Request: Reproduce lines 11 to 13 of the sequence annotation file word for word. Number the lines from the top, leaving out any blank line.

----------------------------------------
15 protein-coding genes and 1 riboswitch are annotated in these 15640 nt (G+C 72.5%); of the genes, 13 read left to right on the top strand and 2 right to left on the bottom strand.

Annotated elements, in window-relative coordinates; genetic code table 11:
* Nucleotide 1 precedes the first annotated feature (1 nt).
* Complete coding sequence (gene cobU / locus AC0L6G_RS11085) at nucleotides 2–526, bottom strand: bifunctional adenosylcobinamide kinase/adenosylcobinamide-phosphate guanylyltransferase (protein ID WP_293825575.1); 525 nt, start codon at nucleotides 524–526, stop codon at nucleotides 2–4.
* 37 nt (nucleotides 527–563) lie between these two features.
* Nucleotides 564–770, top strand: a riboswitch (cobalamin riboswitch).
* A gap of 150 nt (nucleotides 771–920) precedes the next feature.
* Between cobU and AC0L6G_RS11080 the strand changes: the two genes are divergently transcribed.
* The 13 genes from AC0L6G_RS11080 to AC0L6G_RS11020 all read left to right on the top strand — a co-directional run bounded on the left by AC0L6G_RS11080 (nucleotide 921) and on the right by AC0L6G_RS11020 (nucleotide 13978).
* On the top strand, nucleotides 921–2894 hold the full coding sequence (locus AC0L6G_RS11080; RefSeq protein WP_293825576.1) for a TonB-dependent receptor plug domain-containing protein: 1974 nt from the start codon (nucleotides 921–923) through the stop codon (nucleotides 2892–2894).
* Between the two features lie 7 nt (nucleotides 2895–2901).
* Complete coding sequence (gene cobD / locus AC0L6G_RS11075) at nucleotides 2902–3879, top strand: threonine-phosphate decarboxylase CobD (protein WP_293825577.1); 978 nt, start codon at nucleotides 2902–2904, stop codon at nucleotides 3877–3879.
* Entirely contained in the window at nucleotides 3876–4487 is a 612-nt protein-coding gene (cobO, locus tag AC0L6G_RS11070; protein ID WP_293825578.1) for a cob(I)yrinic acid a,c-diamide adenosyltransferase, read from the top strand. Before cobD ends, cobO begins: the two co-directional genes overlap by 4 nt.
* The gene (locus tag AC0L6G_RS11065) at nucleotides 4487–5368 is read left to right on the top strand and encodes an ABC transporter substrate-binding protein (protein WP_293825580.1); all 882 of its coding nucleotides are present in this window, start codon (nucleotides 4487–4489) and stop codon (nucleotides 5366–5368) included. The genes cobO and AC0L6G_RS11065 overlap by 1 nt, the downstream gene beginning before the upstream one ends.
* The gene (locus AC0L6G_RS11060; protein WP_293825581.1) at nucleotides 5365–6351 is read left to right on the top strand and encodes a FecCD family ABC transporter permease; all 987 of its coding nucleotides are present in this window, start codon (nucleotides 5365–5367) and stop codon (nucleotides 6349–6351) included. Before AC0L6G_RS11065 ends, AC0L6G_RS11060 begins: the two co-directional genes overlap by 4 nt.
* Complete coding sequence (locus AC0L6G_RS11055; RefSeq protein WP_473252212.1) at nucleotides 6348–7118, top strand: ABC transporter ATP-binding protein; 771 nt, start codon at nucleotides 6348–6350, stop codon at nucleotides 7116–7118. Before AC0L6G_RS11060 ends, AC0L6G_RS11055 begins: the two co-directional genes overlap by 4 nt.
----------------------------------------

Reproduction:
* Between the two features lie 7 nt (nucleotides 2895–2901).
* Complete coding sequence (gene cobD / locus AC0L6G_RS11075) at nucleotides 2902–3879, top strand: threonine-phosphate decarboxylase CobD (protein WP_293825577.1); 978 nt, start codon at nucleotides 2902–2904, stop codon at nucleotides 3877–3879.
* Entirely contained in the window at nucleotides 3876–4487 is a 612-nt protein-coding gene (cobO, locus tag AC0L6G_RS11070; protein ID WP_293825578.1) for a cob(I)yrinic acid a,c-diamide adenosyltransferase, read from the top strand. Before cobD ends, cobO begins: the two co-directional genes overlap by 4 nt.